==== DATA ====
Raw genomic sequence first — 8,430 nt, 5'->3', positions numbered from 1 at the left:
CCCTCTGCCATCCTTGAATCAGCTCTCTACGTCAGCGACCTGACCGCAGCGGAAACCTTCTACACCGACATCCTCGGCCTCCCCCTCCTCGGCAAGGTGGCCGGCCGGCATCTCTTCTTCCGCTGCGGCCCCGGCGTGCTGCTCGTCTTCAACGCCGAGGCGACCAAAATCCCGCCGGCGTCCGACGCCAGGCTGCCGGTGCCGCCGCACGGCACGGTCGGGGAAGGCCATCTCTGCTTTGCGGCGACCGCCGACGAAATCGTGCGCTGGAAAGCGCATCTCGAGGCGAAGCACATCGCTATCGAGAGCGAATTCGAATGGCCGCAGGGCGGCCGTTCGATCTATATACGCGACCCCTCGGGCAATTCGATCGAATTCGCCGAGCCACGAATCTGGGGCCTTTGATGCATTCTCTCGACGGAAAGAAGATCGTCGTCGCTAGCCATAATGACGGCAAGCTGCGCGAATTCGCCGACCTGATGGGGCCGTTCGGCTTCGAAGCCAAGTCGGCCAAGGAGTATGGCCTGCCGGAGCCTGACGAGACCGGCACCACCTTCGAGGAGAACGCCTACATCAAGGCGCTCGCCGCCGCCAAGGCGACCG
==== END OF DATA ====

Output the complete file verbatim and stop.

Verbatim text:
Raw genomic sequence first — 8,430 nt, 5'->3', positions numbered from 1 at the left:
CCCTCTGCCATCCTTGAATCAGCTCTCTACGTCAGCGACCTGACCGCAGCGGAAACCTTCTACACCGACATCCTCGGCCTCCCCCTCCTCGGCAAGGTGGCCGGCCGGCATCTCTTCTTCCGCTGCGGCCCCGGCGTGCTGCTCGTCTTCAACGCCGAGGCGACCAAAATCCCGCCGGCGTCCGACGCCAGGCTGCCGGTGCCGCCGCACGGCACGGTCGGGGAAGGCCATCTCTGCTTTGCGGCGACCGCCGACGAAATCGTGCGCTGGAAAGCGCATCTCGAGGCGAAGCACATCGCTATCGAGAGCGAATTCGAATGGCCGCAGGGCGGCCGTTCGATCTATATACGCGACCCCTCGGGCAATTCGATCGAATTCGCCGAGCCACGAATCTGGGGCCTTTGATGCATTCTCTCGACGGAAAGAAGATCGTCGTCGCTAGCCATAATGACGGCAAGCTGCGCGAATTCGCCGACCTGATGGGGCCGTTCGGCTTCGAAGCCAAGTCGGCCAAGGAGTATGGCCTGCCGGAGCCTGACGAGACCGGCACCACCTTCGAGGAGAACGCCTACATCAAGGCGCTCGCCGCCGCCAAGGCGACCG